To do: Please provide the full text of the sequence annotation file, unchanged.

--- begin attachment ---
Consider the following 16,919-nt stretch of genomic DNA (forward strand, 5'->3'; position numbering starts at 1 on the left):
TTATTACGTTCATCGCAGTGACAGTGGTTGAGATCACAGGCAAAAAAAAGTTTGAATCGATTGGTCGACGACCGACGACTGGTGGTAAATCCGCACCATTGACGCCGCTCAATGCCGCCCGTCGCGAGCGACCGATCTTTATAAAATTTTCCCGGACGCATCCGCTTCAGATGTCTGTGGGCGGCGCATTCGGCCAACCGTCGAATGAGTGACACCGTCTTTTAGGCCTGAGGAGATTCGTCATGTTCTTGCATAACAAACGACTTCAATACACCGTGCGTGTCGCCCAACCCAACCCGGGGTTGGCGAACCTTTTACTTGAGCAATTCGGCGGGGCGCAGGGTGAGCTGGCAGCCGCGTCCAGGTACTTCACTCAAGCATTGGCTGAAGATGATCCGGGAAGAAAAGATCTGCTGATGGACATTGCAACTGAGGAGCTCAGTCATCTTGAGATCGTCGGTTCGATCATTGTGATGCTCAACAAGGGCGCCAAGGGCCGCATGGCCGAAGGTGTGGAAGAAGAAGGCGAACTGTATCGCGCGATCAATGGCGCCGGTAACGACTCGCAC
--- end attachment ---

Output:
Consider the following 16,919-nt stretch of genomic DNA (forward strand, 5'->3'; position numbering starts at 1 on the left):
TTATTACGTTCATCGCAGTGACAGTGGTTGAGATCACAGGCAAAAAAAAGTTTGAATCGATTGGTCGACGACCGACGACTGGTGGTAAATCCGCACCATTGACGCCGCTCAATGCCGCCCGTCGCGAGCGACCGATCTTTATAAAATTTTCCCGGACGCATCCGCTTCAGATGTCTGTGGGCGGCGCATTCGGCCAACCGTCGAATGAGTGACACCGTCTTTTAGGCCTGAGGAGATTCGTCATGTTCTTGCATAACAAACGACTTCAATACACCGTGCGTGTCGCCCAACCCAACCCGGGGTTGGCGAACCTTTTACTTGAGCAATTCGGCGGGGCGCAGGGTGAGCTGGCAGCCGCGTCCAGGTACTTCACTCAAGCATTGGCTGAAGATGATCCGGGAAGAAAAGATCTGCTGATGGACATTGCAACTGAGGAGCTCAGTCATCTTGAGATCGTCGGTTCGATCATTGTGATGCTCAACAAGGGCGCCAAGGGCCGCATGGCCGAAGGTGTGGAAGAAGAAGGCGAACTGTATCGCGCGATCAATGGCGCCGGTAACGACTCGCAC